Who built these heads so curiously peeking out of the ground? How did they do it? And why? Plus, what happened to Easter Island’s trees?
The carvers were the Rapa Nui people. They got the rock from Rano Raraku, an extinct volcano. According to National Geographic, the builders of the moai kept their carving strategies secret. People guess the carvers started on the front and sides of a moai. Then they separated the carving from the giant rock piece. Carvers may have put the statues into holes to finish the back sides. They rested some of the moais on stone platforms.
When it comes to the early Rapa Nui people, there’s a lot we don’t know. But we do know some things. We know they likely believed these giant stone statues held the spirits of their ancestors.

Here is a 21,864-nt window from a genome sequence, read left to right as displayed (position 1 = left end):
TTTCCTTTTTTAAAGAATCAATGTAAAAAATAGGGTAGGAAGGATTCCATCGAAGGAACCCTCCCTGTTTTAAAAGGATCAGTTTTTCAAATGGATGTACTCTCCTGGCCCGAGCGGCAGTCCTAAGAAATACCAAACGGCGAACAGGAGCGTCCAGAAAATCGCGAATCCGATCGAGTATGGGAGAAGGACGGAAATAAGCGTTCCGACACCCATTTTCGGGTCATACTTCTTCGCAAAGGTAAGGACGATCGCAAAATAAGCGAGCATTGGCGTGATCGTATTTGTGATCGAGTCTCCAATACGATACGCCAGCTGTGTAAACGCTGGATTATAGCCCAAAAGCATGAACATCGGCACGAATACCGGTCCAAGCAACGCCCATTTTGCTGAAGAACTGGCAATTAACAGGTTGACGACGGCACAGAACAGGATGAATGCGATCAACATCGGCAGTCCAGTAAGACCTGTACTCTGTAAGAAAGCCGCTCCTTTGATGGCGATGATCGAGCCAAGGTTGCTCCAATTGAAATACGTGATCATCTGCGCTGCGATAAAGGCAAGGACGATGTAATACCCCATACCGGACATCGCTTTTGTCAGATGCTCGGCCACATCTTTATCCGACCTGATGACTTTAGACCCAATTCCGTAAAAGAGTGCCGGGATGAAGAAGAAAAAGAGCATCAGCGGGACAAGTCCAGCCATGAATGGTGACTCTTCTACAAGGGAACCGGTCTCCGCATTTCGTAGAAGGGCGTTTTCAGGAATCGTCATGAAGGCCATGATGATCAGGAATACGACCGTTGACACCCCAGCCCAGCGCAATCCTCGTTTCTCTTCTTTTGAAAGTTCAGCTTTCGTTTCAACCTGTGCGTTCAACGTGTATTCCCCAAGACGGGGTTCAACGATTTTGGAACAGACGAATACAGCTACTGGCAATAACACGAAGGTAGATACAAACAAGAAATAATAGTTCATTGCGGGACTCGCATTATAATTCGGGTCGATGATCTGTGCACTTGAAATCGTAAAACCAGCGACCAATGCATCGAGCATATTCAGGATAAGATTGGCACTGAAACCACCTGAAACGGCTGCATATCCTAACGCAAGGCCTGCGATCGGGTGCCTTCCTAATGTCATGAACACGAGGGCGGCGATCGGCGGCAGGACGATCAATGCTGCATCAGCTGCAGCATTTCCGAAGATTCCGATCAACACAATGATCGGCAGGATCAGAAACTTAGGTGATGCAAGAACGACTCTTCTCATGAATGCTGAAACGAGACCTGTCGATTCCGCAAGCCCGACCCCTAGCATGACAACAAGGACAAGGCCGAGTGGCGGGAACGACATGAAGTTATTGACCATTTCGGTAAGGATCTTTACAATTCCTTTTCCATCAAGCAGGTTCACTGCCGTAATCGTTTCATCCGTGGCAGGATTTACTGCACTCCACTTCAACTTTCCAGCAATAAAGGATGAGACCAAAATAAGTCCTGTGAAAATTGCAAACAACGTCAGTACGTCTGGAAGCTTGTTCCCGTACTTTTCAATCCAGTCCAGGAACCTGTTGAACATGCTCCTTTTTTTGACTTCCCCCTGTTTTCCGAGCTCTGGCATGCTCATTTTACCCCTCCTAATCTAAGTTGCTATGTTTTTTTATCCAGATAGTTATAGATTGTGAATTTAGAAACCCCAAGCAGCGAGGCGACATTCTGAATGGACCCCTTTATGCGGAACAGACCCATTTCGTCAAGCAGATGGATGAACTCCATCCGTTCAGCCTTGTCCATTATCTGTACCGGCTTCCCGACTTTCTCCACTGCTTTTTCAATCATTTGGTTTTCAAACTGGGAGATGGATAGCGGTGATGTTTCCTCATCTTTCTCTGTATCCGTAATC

The statues remind experts of ones found around Polynesia. They think the statues were built by people in different parts of the world who followed the same made-up religion.
We know the Rapa Nui grew food such as taro and sweet potato. They cleared lots of land, probably for farms. Europeans arrived on Easter Island in the 1700s. By then, the forests were gone.
Around 2,000 native people live on Easter Island today.
Aren’t you glad your spirit won’t have to hang around in a rock statue after you die? Those who know Jesus go to be with Him as soon as they leave their bodies. Do you remember what Jesus said to the thief on the cross?
And He said to him, “Truly, I say to you, today you will be with me in paradise.” — Luke 23:43